From The Final Edition:
Malik Segu remembers when he couldn’t walk down his block in South Corona, Queens, without hearing someone shout, “Unclean! Unclean!” or “Hey, pizza-face, is this your foot?” But now, he says with a wide, toothless grin, such anti-leper slurs are seldom if ever uttered in this quiet, working-class neighborhood known for its large, rectangular apartment buildings and concrete-covered streets with vehicles often parked on them.
Leper restaurants, bars, bodegas and cockfighting pits line the main commercial artery of Tweed Boulevard and partially dressed old men with few remaining body parts sun themselves in their motorized wheelchairs, trading local gossip and innuendo. The city’s largest concentration of used-prosthetics stores is also found here.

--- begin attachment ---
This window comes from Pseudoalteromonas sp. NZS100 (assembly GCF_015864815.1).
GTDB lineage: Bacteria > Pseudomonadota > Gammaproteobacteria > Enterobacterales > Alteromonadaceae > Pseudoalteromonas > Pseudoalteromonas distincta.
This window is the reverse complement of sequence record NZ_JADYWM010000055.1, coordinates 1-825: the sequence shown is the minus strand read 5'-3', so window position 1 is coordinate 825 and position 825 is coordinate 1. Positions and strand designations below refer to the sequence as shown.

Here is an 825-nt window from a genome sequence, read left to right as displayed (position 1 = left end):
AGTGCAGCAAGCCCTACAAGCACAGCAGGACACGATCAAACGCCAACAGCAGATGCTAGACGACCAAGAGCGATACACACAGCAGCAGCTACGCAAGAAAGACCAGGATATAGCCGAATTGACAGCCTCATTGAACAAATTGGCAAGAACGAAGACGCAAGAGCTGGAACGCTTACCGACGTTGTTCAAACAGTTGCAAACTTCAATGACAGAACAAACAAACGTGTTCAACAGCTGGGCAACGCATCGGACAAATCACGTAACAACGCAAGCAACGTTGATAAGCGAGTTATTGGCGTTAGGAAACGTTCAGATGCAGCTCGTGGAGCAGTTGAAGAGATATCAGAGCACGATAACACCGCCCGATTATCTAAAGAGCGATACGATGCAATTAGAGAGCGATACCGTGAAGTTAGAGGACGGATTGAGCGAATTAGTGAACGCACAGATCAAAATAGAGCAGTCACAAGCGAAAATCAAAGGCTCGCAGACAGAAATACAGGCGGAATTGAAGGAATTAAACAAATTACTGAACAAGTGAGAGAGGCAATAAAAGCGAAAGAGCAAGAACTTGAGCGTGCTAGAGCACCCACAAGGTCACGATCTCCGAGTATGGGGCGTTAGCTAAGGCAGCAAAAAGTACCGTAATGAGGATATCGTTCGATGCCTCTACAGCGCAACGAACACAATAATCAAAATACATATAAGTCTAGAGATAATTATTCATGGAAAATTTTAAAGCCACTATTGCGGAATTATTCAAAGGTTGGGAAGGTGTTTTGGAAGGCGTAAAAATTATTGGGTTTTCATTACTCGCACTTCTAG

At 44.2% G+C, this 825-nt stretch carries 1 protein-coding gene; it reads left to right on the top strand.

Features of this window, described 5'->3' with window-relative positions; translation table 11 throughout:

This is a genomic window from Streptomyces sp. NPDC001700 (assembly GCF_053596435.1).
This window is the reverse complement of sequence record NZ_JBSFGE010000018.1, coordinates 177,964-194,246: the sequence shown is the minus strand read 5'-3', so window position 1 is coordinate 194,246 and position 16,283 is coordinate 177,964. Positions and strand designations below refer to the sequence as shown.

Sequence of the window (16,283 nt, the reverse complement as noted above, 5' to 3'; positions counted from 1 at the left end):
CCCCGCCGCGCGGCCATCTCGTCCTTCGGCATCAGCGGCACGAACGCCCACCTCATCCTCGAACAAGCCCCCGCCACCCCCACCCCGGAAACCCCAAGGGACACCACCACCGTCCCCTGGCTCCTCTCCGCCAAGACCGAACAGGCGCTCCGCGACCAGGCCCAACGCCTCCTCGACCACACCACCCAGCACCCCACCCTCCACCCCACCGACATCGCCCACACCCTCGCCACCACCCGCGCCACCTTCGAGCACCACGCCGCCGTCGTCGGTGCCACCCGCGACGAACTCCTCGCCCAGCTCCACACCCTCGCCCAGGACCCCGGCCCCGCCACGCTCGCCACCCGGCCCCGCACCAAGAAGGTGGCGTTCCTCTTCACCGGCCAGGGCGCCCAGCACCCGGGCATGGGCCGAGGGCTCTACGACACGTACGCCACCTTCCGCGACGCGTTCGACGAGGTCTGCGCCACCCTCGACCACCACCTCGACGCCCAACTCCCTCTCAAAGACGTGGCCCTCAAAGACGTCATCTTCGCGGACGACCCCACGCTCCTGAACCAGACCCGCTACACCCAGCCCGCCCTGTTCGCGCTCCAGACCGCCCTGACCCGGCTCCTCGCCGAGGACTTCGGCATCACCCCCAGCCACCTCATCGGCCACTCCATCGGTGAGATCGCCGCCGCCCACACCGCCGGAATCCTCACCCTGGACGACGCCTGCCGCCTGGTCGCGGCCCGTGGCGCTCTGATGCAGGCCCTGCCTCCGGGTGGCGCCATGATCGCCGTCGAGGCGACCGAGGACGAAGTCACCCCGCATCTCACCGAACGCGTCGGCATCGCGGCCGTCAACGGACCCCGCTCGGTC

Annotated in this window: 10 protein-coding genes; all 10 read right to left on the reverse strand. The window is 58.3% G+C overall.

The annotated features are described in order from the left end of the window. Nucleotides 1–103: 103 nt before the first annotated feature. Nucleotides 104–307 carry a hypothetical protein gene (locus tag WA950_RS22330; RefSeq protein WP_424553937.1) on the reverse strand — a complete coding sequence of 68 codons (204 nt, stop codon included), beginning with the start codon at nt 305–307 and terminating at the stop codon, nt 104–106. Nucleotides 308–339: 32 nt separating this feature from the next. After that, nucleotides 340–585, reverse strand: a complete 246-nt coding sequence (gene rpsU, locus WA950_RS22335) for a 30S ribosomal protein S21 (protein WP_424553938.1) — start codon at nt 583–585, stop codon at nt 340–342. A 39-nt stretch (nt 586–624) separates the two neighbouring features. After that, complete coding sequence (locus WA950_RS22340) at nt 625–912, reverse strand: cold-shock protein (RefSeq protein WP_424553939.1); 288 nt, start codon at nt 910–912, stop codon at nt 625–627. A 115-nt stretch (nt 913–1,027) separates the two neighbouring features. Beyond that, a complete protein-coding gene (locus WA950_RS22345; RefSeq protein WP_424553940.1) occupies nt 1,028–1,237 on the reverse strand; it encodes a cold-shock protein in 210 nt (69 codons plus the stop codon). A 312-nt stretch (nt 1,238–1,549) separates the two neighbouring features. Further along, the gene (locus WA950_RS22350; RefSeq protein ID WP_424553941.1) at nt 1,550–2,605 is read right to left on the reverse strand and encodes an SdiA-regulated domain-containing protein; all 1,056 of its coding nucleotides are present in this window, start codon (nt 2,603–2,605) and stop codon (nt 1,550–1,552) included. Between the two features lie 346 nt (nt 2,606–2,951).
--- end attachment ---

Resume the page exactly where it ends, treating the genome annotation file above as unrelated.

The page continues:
Recently, trendy young people from Manhattan have begun journeying to the neighborhood to sample its exotic cuisine and vibrant nightlife.
“I love the clubs,” said Tara McFetlock, a 22-year-old bankruptcy trader from Tribeca. “There is a haunting, tragic feeling of despair and horror there unlike anything you find in Manhattan.”
Her date for the evening, Caleb Ostrowsky, 27, said he was a smug, self-satisfied foodie excited by the adventure of dining in restaurants “where on any given evening you might just find the chef’s finger in your ragout.”